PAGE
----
• a proposed Supervised practice framework (excluding Psychology and Pharmacy Boards).

We invite chiropractors and chiropractic stakeholders to give feedback to these important public consultations. To ensure everyone has the chance to respond the closing dates for consultation are staggered as follows:

  • Guidelines for mandatory notifications − closes 6 November 2019
  • Guidelines for advertising a regulated health service − closes 26 November 2019
  • Supervised practice framework − closes 17 December 2019.

The consultation papers are available on the Consultation page of the Board’s website. To make it easier to participate, you can use the online survey option to send us your feedback.

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Tackling the fear of notifications – practitioners’ perspectives

Earlier this year, AHPRA launched a series of videos to support members of the public and registered health practitioners who are going through the notification process.

The video series, called ‘Let’s talk about it’, explains what happens when concerns are raised with the regulator, gives easy-to-follow information about the notifications process and addresses common questions, so consumers and health practitioners know what to expect when they interact with AHPRA and National Boards.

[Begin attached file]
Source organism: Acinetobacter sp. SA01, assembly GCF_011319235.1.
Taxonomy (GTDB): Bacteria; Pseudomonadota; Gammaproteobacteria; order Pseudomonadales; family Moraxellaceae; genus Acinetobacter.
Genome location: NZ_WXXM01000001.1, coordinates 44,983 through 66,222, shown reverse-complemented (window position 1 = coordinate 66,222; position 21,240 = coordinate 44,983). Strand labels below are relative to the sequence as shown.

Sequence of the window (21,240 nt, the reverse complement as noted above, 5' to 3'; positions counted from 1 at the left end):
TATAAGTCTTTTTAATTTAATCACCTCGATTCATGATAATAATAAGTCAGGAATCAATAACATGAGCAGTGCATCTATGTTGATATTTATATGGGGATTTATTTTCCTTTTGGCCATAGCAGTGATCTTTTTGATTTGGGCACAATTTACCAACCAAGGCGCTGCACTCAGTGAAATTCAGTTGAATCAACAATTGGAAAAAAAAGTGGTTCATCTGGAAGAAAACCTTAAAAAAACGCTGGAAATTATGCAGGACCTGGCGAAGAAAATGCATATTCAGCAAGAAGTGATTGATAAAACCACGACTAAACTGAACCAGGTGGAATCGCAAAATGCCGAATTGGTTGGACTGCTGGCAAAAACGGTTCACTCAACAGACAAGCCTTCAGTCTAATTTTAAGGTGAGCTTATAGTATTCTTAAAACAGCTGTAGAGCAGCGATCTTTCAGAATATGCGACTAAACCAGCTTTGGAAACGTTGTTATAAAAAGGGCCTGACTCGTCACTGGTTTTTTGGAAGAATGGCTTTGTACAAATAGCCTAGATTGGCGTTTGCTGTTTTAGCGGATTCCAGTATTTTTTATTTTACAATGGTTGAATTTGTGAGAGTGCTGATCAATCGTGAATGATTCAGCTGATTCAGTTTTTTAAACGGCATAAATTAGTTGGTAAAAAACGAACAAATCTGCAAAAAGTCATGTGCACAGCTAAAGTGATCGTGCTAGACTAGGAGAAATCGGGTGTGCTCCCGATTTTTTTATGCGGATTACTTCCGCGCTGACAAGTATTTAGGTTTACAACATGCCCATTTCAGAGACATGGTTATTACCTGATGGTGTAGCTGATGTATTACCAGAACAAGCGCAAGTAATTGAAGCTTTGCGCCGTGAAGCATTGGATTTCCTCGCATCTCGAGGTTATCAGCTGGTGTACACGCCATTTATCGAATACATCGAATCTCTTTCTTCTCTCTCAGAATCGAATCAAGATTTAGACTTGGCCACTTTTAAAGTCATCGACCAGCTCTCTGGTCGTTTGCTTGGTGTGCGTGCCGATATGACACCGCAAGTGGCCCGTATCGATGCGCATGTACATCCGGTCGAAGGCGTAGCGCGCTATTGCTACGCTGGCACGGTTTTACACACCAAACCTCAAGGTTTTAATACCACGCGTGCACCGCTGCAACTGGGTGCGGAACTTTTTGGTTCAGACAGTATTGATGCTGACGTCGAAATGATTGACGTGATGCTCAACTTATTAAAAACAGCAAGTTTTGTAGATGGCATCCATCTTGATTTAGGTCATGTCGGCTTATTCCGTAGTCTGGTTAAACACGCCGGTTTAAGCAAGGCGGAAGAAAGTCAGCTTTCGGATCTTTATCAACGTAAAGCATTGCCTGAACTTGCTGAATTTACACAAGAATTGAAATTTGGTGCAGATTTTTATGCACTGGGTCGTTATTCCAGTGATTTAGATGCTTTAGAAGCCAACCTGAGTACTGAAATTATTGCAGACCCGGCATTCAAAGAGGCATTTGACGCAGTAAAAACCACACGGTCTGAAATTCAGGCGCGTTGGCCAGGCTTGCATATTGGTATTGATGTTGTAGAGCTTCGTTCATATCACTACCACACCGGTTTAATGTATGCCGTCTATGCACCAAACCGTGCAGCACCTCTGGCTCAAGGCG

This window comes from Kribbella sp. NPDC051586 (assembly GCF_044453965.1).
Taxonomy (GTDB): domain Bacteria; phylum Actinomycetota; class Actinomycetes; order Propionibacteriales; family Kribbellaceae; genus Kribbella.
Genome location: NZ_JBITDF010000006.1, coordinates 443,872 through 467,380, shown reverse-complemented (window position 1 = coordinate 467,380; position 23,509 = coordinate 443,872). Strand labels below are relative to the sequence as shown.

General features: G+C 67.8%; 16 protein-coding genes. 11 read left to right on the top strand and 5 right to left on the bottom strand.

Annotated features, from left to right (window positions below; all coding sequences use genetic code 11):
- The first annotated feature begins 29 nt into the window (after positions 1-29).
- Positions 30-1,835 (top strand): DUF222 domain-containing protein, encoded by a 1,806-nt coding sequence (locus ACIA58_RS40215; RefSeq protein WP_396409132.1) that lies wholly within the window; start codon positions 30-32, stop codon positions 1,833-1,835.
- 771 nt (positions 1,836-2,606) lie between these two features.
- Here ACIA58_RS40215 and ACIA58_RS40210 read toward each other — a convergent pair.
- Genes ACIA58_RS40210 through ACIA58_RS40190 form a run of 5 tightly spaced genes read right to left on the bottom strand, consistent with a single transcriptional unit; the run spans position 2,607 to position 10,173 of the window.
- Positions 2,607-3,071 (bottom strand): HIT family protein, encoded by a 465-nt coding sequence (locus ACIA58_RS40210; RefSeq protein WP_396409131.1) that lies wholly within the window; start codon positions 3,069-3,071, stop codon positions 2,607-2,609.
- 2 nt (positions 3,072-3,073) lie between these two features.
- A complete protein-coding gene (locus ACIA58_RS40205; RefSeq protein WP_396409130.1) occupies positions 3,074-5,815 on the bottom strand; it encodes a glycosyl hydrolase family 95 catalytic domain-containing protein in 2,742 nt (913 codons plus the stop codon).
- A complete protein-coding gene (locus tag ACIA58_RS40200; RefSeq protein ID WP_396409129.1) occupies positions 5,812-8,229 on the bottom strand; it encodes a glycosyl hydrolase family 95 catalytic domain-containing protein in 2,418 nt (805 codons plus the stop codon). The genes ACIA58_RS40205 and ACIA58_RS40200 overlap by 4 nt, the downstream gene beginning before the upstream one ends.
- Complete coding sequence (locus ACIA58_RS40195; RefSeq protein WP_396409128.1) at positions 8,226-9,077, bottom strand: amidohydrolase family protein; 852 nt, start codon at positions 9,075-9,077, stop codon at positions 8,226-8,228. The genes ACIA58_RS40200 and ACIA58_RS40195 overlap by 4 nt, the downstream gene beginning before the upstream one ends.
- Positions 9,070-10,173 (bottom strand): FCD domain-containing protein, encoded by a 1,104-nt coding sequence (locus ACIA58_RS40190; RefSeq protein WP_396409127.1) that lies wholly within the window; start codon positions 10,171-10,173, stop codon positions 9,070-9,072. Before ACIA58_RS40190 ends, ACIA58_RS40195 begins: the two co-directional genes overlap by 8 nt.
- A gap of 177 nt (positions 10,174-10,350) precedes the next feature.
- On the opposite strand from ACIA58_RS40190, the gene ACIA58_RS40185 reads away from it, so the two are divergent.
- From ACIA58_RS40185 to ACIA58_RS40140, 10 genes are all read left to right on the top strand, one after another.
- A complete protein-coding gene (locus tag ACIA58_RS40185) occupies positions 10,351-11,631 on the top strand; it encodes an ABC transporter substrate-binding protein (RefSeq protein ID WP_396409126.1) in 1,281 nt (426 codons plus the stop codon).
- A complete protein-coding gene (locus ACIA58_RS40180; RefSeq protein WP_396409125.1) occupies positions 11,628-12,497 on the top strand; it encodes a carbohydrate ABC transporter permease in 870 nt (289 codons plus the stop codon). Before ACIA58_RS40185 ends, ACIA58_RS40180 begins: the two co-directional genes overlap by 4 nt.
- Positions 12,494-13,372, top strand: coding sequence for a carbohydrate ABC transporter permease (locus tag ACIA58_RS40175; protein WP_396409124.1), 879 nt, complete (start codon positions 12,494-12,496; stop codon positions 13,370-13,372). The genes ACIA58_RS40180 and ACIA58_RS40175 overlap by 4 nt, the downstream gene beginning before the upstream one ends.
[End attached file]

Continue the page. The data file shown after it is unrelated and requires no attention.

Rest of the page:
The series is part of work to minimise the adverse impact of the notifications process on practitioners and notifiers. Over the last few months two new videos were added. These provide a first-hand account of the notification process from a practitioner’s perspective:

The videos sit alongside other written resources available on the website, including information about understanding the notifications experience. See:

You can view the videos on the AHPRA and National Board websites or on our YouTube and Vimeo channel, and join the conversation by following AHPRA on Facebook, Twitter or LinkedIn, use the hashtag #letstalkaboutit and tag @AHPRA.

My experience: receiving a notification

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Fake practitioners face jail and hefty fines under new regulatory powers

Since 1 July this year, the law is tougher on people who pretend to be a registered health practitioner. The penalties for anyone prosecuted by AHPRA under the National Law for these offences now include bigger fines and the prospect of prison time.

Australia’s health ministers wanted to address the serious risk to the public posed by anyone who pretends to be a registered health practitioner, so they increased the sanctions offenders face.